Yet if the introductory year represented a shot across the bow at that genre, season two could become a real punch to the gut, softened only by the fact that this Lifetime drama garnered more media buzz than Nielsen ratings.
In season one, Quinn (Constance Zimmer), the acerbic producer of the fictional dating show within the show, "Everlasting," laughed off the fact that minorities seldom last long.
The foremost one being the tendency to go out with multiple people simultaneously and the surge of emotions that comes with that.
"People who are dating now go through that same thing, just on a less dramatic scale," she affirms.
To have a good relationship, however, Chrisler thinks viewers gain little to nothing from dating reality TV shows.
"I think any show that shows competition of women is really toxic for anyone's love life," she said.
According to Edwards, many have found their newfound ability to date several people surprisingly empowering because they're taking greater control of their love life.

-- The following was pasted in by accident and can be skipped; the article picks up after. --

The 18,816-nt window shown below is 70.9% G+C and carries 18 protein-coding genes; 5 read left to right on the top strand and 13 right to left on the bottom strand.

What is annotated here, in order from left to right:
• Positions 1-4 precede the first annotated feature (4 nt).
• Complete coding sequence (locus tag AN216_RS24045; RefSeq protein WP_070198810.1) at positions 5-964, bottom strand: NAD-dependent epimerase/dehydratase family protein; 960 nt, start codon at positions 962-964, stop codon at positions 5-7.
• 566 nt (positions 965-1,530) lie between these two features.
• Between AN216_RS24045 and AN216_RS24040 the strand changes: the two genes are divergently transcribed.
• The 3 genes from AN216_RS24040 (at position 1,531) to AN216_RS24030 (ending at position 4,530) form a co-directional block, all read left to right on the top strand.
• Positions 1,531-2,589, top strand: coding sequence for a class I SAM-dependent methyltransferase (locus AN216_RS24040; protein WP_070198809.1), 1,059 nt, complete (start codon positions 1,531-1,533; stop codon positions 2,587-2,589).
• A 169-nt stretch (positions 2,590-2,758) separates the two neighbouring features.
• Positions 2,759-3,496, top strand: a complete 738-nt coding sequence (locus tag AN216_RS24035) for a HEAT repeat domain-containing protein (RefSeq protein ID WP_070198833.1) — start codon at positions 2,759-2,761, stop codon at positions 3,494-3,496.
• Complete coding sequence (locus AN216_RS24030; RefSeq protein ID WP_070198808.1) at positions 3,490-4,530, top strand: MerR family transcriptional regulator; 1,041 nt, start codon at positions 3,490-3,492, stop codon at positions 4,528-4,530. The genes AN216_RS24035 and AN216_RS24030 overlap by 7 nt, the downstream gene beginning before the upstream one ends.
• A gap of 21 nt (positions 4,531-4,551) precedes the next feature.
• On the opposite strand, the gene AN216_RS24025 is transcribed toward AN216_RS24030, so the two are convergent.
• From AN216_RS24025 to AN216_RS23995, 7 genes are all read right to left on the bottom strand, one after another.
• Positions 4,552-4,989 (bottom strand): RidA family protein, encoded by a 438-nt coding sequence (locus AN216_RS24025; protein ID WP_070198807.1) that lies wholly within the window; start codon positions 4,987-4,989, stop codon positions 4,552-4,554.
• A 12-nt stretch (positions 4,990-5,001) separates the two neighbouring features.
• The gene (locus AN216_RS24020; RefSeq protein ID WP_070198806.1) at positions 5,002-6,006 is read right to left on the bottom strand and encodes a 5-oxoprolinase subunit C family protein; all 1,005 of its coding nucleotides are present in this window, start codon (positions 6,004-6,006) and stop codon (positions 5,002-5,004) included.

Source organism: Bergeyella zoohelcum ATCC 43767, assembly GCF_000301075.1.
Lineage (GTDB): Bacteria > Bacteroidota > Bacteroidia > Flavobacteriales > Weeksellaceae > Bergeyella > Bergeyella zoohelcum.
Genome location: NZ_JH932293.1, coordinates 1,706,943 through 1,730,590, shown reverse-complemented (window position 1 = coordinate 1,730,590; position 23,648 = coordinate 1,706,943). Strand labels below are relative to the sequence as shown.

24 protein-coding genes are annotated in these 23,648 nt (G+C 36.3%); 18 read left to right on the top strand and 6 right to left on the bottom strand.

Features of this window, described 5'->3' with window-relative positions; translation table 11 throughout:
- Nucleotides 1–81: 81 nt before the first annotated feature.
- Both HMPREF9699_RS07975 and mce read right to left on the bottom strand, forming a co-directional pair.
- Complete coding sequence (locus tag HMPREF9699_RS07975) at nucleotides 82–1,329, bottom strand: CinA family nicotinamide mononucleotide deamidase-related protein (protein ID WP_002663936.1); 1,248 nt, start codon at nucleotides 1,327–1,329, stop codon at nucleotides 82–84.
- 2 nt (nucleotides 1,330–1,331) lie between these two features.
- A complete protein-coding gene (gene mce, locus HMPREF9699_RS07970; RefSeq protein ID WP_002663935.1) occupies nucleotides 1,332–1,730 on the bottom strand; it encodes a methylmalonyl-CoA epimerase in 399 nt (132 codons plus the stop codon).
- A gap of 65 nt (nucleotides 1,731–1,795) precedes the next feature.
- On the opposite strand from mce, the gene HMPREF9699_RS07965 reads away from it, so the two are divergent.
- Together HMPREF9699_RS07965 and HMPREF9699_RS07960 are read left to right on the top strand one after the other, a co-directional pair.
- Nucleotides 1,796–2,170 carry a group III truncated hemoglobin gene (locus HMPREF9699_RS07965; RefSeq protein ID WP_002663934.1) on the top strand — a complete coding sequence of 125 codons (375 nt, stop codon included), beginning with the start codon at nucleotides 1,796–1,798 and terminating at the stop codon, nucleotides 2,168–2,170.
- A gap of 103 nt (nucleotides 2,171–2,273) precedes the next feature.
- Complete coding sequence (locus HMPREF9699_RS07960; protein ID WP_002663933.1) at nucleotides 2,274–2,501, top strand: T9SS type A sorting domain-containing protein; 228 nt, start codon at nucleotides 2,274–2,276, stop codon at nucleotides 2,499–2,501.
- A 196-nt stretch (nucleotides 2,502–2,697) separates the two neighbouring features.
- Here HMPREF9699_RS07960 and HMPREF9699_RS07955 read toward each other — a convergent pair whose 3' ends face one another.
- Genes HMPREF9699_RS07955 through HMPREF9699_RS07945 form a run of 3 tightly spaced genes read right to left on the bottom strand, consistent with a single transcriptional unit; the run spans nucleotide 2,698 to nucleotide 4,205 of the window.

Rather than the literal rose ceremony, Edwards encourages daters to sit down and consider where each person stands in their life."Part of the reason I would imagine why people want to watch and why people want to believe, too, is because they see themselves in that."By enabling this sort of virtual self-reflection, Edwards also thinks these shows can help normalize the concept of casual dating to those who have never attempted it before, particularly middle-aged viewers who find themselves newly single."It lets them know that dating multiple people isn't a bad thing or makes you a bad person," she adds."I think if anyone wants to actually find love, they have to do whatever it takes to stop inputting into their brain unloving messages from TV, magazines, family, friends," Chrisler concludes. maybe you'll go for a walk, maybe you'll call a friend, maybe you'll take this class you've always wanted to take, or maybe you'll meet somebody." As hundreds of people who have subjected themselves to romantic rejection on national television know all too well, you can't accept a rose you weren't given.Perhaps the better lesson is not to wait around for a single rose, but to go out and smell as many as you want.Though she acknowledges the contestants's actual intentions often vary, she still believes viewers can take away something from their example.